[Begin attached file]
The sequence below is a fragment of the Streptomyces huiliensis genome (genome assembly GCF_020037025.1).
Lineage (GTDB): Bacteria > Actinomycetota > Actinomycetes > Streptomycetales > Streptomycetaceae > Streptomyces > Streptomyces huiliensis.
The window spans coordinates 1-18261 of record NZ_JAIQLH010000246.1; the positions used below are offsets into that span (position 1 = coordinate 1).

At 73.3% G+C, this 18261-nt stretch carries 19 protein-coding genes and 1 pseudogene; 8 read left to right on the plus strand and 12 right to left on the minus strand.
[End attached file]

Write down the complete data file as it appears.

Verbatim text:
The sequence below is a fragment of the Streptomyces huiliensis genome (genome assembly GCF_020037025.1).
Lineage (GTDB): Bacteria > Actinomycetota > Actinomycetes > Streptomycetales > Streptomycetaceae > Streptomyces > Streptomyces huiliensis.
The window spans coordinates 1-18261 of record NZ_JAIQLH010000246.1; the positions used below are offsets into that span (position 1 = coordinate 1).

At 73.3% G+C, this 18261-nt stretch carries 19 protein-coding genes and 1 pseudogene; 8 read left to right on the plus strand and 12 right to left on the minus strand.